A distemper outbreak at the SLO County Animal Shelter has killed at least 20 cats in recent weeks and reawakened long-simmering distrust between shelter officials and volunteers and supporters.
The American Veterinary Medical Association describes feline distemper, known as feline panleukopenia, as a highly contagious viral disease that causes symptoms ranging from severe diarrhea to vomiting, to fever and dehydration. It’s most deadly to kittens and up to 75 percent of cats younger than four months of age that contact the virus die.
Vaccinations are effective against the disease, but kittens aren’t generally given the shots until they are between six and eight weeks of age.
Eric Anderson, the shelter director, said the outbreak is now under control and infected cats have been quarantined. He said some cats likely arrived at the shelter already infected—vaccines are not effective after infection—and said other cats who died were too young to receive the vaccine.
Two volunteers for the shelter, however, gave different accounts.
Both volunteers spoke with New Times under the promise of anonymity, noting that Anderson has told volunteers they are not allowed to discuss shelter matters with the press. Indeed, the County Sheriff-Coroner’s office recently began requiring that volunteers sign pledges affirming that they would not speak with the media, although that mandate was put on hold in the wake of questions by members of the County Board of Supervisors.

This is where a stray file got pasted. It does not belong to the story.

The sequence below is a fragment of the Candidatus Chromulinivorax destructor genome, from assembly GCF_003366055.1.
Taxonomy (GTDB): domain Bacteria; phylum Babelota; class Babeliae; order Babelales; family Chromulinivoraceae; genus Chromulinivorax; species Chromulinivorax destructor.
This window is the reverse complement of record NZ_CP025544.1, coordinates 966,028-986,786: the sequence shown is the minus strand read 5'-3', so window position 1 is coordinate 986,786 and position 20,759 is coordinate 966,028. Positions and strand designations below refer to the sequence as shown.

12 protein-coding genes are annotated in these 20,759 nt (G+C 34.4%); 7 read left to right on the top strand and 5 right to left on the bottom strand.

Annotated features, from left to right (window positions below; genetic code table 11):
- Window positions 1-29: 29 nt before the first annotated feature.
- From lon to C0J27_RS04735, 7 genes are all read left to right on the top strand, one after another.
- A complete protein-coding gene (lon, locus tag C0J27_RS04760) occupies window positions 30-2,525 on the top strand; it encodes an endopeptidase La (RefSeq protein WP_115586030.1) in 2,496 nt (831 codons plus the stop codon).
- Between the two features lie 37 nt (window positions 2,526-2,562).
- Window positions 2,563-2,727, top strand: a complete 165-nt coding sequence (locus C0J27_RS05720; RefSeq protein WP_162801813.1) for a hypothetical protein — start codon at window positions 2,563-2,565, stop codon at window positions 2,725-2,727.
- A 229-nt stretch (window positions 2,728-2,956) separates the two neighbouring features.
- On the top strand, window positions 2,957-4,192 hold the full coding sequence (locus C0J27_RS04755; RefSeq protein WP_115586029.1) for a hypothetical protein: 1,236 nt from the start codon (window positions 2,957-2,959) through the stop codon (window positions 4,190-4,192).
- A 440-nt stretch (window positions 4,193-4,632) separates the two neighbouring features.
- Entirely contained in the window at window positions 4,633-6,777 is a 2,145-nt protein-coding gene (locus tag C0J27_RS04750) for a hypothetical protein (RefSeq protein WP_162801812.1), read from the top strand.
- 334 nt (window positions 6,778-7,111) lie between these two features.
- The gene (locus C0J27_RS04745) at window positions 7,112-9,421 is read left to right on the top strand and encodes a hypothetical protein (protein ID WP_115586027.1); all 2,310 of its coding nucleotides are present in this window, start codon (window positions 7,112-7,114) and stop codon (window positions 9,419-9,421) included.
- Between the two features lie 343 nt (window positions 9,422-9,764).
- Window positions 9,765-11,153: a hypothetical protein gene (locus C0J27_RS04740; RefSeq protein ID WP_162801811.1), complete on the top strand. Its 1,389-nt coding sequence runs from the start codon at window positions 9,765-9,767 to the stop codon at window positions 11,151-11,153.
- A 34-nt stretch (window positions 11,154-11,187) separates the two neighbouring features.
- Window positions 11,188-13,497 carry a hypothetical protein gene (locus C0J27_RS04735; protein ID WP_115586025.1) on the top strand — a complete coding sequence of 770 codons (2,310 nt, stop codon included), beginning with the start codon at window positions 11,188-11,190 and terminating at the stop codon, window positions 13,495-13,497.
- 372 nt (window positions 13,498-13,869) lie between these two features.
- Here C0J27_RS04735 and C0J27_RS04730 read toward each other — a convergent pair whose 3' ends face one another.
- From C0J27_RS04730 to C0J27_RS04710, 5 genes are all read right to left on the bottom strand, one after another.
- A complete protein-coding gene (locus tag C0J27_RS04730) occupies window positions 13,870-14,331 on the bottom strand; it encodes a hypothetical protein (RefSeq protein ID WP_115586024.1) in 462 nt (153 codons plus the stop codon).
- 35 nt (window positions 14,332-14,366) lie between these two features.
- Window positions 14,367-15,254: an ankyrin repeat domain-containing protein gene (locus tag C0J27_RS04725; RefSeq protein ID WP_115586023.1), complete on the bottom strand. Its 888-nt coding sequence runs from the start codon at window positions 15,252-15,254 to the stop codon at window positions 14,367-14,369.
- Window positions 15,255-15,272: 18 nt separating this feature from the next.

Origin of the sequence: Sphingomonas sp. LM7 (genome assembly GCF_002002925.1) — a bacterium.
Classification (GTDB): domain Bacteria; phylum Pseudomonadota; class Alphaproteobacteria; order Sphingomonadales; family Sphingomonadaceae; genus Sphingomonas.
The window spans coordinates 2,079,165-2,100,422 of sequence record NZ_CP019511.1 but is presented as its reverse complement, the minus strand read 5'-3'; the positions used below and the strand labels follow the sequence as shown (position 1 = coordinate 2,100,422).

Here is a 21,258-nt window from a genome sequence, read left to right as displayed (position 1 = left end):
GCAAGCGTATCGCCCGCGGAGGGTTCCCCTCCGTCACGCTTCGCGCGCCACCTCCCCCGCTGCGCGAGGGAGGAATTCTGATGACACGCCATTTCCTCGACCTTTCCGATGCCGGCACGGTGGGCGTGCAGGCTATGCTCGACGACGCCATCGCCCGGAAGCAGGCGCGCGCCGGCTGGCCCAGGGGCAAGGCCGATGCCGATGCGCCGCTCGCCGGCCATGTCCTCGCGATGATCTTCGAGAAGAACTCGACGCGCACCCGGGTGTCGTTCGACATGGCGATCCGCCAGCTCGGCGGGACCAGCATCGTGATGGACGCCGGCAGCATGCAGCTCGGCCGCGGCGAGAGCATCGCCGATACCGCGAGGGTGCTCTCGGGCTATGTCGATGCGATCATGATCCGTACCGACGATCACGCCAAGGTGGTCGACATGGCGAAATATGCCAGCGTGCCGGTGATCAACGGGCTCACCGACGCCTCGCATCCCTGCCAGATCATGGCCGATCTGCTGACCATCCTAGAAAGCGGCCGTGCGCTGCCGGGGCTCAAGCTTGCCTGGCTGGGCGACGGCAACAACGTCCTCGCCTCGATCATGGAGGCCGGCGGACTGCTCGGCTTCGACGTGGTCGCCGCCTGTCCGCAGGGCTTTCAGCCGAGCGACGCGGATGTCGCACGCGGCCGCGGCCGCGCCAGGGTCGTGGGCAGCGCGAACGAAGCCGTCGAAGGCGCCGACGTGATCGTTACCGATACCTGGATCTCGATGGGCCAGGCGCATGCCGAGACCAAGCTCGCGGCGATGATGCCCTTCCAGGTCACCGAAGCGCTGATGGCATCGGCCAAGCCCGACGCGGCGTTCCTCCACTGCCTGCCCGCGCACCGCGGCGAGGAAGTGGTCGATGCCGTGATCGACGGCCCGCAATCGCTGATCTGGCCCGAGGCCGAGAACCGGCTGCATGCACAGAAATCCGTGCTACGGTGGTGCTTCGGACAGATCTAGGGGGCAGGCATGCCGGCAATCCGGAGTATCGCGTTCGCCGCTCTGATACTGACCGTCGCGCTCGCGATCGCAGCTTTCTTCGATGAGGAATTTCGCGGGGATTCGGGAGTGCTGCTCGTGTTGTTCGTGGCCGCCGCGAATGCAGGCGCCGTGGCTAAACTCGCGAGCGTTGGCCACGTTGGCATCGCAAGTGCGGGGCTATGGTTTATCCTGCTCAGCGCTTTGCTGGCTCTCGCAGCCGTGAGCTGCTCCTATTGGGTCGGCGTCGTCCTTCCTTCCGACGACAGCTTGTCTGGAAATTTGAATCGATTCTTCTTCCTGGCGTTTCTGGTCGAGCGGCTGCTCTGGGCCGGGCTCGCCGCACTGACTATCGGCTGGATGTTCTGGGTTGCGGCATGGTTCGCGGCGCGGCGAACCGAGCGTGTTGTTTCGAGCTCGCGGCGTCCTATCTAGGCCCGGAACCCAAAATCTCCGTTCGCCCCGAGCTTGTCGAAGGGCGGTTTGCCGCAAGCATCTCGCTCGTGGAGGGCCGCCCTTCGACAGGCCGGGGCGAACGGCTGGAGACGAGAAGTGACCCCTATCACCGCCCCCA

Since, the volunteers said, they have been told they can be dismissed for virtually any reason. Anderson said there’s no official ban on talking with the press, but said he asks that volunteers raise any concerns with him.
One volunteer said 24 cats have died of distemper since June 30. The volunteers said approximately 45 were euthanized for, or died of, the disease in the weeks prior. The volunteer listed names and dates of the cats and kittens in question and recited from logs listing the number of animals euthanized, per day. Both volunteers said they believe the shelter was slow to implement an effective quarantine, and both volunteers said members of the public and inmates from the honor farm, who assist at the shelter, were still recently observed entering the supposedly quarantined area, without precautions in place to prevent the spread of the disease.
A volunteer also expressed concern that people were still being allowed to drop off cats and kittens, and that others adopting pets were not being warned of the outbreak.
A reporter’s recent visit to the shelter found no signs or visible information indicating there was an outbreak or quarantine. Anderson said there’s no requirement that the shelter publicize or report such outbreaks, but said the shelter hasn’t been intentionally secretive, noting that the outbreak was discussed in an e-mail to shelter workers.
The shelter had a similar distemper outbreak last fall, and Anderson said such outbreaks occur every year or two.
The County Grand Jury recently reported that jurors attempted to investigate “numerous citizen complaints” from volunteers about the shelter, ranging from animal neglect to violations of state law, but were ultimately “frustrated” in their investigation because they weren’t allowed to attend certain meetings.
The national Humane Society has also investigated the shelter’s operation. A report on the group’s findings is expected this month.